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Why good leaders need to learn the power of ‘I don’t know’

If a leader doesn’t know the answer to a question, it’s important to admit so. “You may be tempted to bluff,” Stanford professor Irv Grousbeck advises new CEOs. “Don’t.”

Source | | BILL SNYDER

If you’re a top-level business manager, admitting that you don’t know something can be difficult. After all, anyone who has clambered to the top of the corporate food chain is expected to exude certainty and self-confidence. In short, you’re supposed to be the person with all the answers.

But thinking of yourself that way can be a mistake, says H. Irving Grousbeck, an adjunct professor of management at Stanford Graduate School of Business and the cofounder of Continental Cablevision.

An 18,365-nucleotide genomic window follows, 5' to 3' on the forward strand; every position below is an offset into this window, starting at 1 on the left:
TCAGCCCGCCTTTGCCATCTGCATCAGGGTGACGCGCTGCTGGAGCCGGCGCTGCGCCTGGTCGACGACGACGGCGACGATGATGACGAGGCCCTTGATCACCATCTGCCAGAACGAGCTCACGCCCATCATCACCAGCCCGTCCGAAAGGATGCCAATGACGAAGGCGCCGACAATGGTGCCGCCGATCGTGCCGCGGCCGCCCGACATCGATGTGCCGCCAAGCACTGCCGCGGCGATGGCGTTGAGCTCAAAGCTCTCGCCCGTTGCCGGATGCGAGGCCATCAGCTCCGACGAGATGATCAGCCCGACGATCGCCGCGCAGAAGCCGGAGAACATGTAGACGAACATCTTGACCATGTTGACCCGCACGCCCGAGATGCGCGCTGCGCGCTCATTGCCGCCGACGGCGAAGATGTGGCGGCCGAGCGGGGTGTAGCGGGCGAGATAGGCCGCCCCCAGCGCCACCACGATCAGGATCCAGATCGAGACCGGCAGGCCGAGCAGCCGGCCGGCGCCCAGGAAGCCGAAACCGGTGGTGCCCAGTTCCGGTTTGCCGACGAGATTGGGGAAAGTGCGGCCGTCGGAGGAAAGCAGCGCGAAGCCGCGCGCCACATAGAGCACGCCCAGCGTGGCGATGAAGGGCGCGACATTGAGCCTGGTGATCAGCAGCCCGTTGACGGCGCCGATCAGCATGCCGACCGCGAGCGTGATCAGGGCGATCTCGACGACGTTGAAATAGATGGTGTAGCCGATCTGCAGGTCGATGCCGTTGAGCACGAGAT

When a direct report comes to you with a question you can’t answer, Grousbeck says, resist the temptation to guess. Instead, consider saying, “I don’t know.” Those three words constitute a powerful answer that shows humility and self-confidence.

“You may be tempted to bluff. Don’t,” he says. “If you bluff an answer, you may be wrong, and that will damage your credibility and your authenticity.”

Grousbeck made his comments in a keynote speech at the 2019 Search Fund CEO Conference, held at Stanford GSB. He discussed the personal qualities that lead a CEO to success, the need to hire and fire “ahead of the curve,” and how executives can serve as a teacher—as well as a manager—to their direct reports.

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